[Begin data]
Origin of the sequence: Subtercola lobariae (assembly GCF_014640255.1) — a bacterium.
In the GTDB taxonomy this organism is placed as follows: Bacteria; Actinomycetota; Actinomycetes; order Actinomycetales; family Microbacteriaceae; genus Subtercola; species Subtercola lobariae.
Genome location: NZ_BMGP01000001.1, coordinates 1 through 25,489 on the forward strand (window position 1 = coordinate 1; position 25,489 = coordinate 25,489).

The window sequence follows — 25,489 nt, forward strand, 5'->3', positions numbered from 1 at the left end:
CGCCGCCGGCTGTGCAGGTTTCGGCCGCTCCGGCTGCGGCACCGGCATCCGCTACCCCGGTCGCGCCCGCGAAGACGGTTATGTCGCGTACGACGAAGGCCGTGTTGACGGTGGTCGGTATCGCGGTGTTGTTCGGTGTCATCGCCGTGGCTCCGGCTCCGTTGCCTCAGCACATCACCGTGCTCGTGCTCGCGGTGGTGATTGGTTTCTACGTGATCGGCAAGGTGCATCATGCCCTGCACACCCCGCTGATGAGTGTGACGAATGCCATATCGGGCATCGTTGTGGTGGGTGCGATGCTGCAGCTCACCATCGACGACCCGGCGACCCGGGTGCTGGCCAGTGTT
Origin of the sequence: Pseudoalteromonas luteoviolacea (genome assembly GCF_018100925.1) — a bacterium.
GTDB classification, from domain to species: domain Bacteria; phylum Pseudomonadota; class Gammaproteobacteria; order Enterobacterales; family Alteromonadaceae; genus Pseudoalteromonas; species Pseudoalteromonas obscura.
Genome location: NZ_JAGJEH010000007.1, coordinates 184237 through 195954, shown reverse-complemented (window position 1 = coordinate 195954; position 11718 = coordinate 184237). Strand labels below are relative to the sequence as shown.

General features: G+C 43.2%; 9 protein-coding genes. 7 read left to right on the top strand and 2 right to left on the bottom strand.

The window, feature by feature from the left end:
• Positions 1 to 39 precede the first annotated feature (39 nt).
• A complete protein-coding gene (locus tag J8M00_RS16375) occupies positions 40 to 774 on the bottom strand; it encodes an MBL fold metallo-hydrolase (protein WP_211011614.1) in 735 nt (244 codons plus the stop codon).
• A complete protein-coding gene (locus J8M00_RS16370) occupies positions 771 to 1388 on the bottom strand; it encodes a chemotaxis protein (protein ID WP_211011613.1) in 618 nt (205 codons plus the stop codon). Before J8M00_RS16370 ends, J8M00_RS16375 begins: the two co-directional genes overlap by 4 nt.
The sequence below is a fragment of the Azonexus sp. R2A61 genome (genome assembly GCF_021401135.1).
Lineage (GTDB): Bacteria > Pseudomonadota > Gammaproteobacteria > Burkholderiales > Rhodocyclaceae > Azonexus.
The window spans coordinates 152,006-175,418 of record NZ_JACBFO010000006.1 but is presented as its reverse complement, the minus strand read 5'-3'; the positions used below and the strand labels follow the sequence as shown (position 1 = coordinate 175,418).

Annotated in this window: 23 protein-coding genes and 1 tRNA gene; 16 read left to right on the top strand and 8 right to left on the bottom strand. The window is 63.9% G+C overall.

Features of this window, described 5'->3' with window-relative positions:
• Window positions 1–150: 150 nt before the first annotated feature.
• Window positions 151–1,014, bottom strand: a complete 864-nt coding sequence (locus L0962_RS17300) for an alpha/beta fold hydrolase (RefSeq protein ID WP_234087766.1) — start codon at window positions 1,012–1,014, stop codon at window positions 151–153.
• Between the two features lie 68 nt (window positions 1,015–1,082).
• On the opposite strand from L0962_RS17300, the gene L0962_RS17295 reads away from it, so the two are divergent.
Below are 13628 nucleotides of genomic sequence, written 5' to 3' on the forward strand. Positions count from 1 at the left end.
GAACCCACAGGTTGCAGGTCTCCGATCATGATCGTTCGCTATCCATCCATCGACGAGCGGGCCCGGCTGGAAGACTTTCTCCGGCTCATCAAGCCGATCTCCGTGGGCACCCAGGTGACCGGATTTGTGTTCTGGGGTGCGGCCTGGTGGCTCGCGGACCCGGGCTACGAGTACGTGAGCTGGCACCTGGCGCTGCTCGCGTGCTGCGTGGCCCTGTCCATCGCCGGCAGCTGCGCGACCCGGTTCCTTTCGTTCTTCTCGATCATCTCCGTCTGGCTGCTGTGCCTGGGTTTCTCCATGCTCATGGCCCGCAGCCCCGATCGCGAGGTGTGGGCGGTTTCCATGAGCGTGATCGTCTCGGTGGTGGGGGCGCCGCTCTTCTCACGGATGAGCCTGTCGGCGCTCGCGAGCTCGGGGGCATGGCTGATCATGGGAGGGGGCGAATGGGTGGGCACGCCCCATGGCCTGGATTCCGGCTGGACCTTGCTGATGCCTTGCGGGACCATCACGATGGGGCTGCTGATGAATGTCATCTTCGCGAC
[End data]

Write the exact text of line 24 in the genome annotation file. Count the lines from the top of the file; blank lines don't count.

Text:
GAACCCACAGGTTGCAGGTCTCCGATCATGATCGTTCGCTATCCATCCATCGACGAGCGGGCCCGGCTGGAAGACTTTCTCCGGCTCATCAAGCCGATCTCCGTGGGCACCCAGGTGACCGGATTTGTGTTCTGGGGTGCGGCCTGGTGGCTCGCGGACCCGGGCTACGAGTACGTGAGCTGGCACCTGGCGCTGCTCGCGTGCTGCGTGGCCCTGTCCATCGCCGGCAGCTGCGCGACCCGGTTCCTTTCGTTCTTCTCGATCATCTCCGTCTGGCTGCTGTGCCTGGGTTTCTCCATGCTCATGGCCCGCAGCCCCGATCGCGAGGTGTGGGCGGTTTCCATGAGCGTGATCGTCTCGGTGGTGGGGGCGCCGCTCTTCTCACGGATGAGCCTGTCGGCGCTCGCGAGCTCGGGGGCATGGCTGATCATGGGAGGGGGCGAATGGGTGGGCACGCCCCATGGCCTGGATTCCGGCTGGACCTTGCTGATGCCTTGCGGGACCATCACGATGGGGCTGCTGATGAATGTCATCTTCGCGAC